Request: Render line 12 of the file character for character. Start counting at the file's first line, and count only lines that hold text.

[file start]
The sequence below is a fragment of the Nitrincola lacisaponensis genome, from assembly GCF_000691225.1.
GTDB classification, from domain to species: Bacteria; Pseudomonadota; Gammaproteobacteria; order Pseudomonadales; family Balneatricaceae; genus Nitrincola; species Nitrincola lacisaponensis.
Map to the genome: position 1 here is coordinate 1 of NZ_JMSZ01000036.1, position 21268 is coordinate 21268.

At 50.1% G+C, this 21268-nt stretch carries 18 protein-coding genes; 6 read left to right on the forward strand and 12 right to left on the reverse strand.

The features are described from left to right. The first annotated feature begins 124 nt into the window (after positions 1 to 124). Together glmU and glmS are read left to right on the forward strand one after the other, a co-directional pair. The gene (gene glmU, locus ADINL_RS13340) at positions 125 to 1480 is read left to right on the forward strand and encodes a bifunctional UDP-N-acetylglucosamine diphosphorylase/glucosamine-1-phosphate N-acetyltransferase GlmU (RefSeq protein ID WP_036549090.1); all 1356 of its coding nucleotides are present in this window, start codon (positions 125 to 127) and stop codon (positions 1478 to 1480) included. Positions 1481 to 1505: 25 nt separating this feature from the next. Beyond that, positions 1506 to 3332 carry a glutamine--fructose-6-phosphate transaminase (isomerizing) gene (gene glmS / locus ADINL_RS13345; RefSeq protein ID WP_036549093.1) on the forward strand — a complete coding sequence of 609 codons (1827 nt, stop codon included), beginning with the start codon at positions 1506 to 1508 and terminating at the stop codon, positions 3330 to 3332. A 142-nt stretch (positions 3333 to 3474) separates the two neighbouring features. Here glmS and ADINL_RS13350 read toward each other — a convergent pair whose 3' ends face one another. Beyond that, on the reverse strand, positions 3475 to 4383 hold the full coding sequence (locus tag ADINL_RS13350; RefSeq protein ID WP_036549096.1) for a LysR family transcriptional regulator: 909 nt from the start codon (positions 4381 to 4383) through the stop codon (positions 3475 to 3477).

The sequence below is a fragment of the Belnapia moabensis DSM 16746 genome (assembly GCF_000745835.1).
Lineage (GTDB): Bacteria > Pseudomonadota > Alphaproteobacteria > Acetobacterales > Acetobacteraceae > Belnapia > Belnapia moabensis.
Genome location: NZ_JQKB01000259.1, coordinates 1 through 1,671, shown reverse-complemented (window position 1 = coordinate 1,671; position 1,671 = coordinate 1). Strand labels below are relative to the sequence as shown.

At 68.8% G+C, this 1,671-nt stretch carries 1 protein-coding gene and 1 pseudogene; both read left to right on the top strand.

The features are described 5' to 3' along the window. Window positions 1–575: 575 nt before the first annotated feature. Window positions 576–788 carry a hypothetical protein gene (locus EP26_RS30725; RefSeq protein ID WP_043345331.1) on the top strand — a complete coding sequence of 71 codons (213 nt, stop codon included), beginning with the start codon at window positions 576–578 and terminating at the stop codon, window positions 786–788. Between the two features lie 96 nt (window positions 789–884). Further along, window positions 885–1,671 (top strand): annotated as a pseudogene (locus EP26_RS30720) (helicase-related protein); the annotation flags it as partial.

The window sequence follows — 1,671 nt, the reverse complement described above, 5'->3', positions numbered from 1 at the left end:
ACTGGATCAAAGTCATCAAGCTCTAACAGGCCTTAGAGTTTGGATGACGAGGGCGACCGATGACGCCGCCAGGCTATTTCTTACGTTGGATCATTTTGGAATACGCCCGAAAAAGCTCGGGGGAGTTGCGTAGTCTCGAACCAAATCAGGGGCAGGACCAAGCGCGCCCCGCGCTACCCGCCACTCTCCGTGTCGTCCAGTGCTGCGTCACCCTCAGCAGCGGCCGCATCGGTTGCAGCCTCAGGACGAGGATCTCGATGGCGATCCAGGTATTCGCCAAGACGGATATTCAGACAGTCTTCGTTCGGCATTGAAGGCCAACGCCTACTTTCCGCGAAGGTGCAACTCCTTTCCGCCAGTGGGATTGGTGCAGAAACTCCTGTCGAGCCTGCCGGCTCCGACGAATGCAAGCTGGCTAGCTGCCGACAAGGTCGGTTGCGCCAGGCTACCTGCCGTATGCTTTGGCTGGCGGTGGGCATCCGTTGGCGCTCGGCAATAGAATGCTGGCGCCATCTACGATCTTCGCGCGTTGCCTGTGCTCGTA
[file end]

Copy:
ACTGGATCAAAGTCATCAAGCTCTAACAGGCCTTAGAGTTTGGATGACGAGGGCGACCGATGACGCCGCCAGGCTATTTCTTACGTTGGATCATTTTGGAATACGCCCGAAAAAGCTCGGGGGAGTTGCGTAGTCTCGAACCAAATCAGGGGCAGGACCAAGCGCGCCCCGCGCTACCCGCCACTCTCCGTGTCGTCCAGTGCTGCGTCACCCTCAGCAGCGGCCGCATCGGTTGCAGCCTCAGGACGAGGATCTCGATGGCGATCCAGGTATTCGCCAAGACGGATATTCAGACAGTCTTCGTTCGGCATTGAAGGCCAACGCCTACTTTCCGCGAAGGTGCAACTCCTTTCCGCCAGTGGGATTGGTGCAGAAACTCCTGTCGAGCCTGCCGGCTCCGACGAATGCAAGCTGGCTAGCTGCCGACAAGGTCGGTTGCGCCAGGCTACCTGCCGTATGCTTTGGCTGGCGGTGGGCATCCGTTGGCGCTCGGCAATAGAATGCTGGCGCCATCTACGATCTTCGCGCGTTGCCTGTGCTCGTA